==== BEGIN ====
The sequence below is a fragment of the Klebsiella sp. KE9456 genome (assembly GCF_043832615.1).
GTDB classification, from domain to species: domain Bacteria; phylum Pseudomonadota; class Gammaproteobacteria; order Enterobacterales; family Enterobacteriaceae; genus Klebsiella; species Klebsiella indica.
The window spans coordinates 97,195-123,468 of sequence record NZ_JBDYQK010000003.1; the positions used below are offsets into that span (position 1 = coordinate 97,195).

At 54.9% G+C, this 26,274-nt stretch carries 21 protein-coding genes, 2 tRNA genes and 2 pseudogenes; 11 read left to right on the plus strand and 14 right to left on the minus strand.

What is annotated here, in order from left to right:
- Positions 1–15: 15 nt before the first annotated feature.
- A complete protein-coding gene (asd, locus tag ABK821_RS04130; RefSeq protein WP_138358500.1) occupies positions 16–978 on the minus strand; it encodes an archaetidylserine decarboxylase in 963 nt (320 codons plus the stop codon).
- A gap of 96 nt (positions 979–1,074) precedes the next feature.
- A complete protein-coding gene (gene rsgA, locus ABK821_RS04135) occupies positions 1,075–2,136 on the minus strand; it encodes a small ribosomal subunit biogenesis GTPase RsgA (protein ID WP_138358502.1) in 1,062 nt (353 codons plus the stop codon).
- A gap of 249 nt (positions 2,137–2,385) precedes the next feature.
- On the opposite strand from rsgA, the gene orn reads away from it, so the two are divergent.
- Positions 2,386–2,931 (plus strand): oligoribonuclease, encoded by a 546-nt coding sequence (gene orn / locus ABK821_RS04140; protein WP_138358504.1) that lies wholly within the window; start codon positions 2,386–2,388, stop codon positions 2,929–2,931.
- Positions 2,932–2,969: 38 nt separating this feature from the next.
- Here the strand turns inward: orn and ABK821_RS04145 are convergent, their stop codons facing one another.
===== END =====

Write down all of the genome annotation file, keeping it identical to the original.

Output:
The sequence below is a fragment of the Klebsiella sp. KE9456 genome (assembly GCF_043832615.1).
GTDB classification, from domain to species: domain Bacteria; phylum Pseudomonadota; class Gammaproteobacteria; order Enterobacterales; family Enterobacteriaceae; genus Klebsiella; species Klebsiella indica.
The window spans coordinates 97,195-123,468 of sequence record NZ_JBDYQK010000003.1; the positions used below are offsets into that span (position 1 = coordinate 97,195).

At 54.9% G+C, this 26,274-nt stretch carries 21 protein-coding genes, 2 tRNA genes and 2 pseudogenes; 11 read left to right on the plus strand and 14 right to left on the minus strand.

What is annotated here, in order from left to right:
- Positions 1–15: 15 nt before the first annotated feature.
- A complete protein-coding gene (asd, locus tag ABK821_RS04130; RefSeq protein WP_138358500.1) occupies positions 16–978 on the minus strand; it encodes an archaetidylserine decarboxylase in 963 nt (320 codons plus the stop codon).
- A gap of 96 nt (positions 979–1,074) precedes the next feature.
- A complete protein-coding gene (gene rsgA, locus ABK821_RS04135) occupies positions 1,075–2,136 on the minus strand; it encodes a small ribosomal subunit biogenesis GTPase RsgA (protein ID WP_138358502.1) in 1,062 nt (353 codons plus the stop codon).
- A gap of 249 nt (positions 2,137–2,385) precedes the next feature.
- On the opposite strand from rsgA, the gene orn reads away from it, so the two are divergent.
- Positions 2,386–2,931 (plus strand): oligoribonuclease, encoded by a 546-nt coding sequence (gene orn / locus ABK821_RS04140; protein WP_138358504.1) that lies wholly within the window; start codon positions 2,386–2,388, stop codon positions 2,929–2,931.
- Positions 2,932–2,969: 38 nt separating this feature from the next.
- Here the strand turns inward: orn and ABK821_RS04145 are convergent, their stop codons facing one another.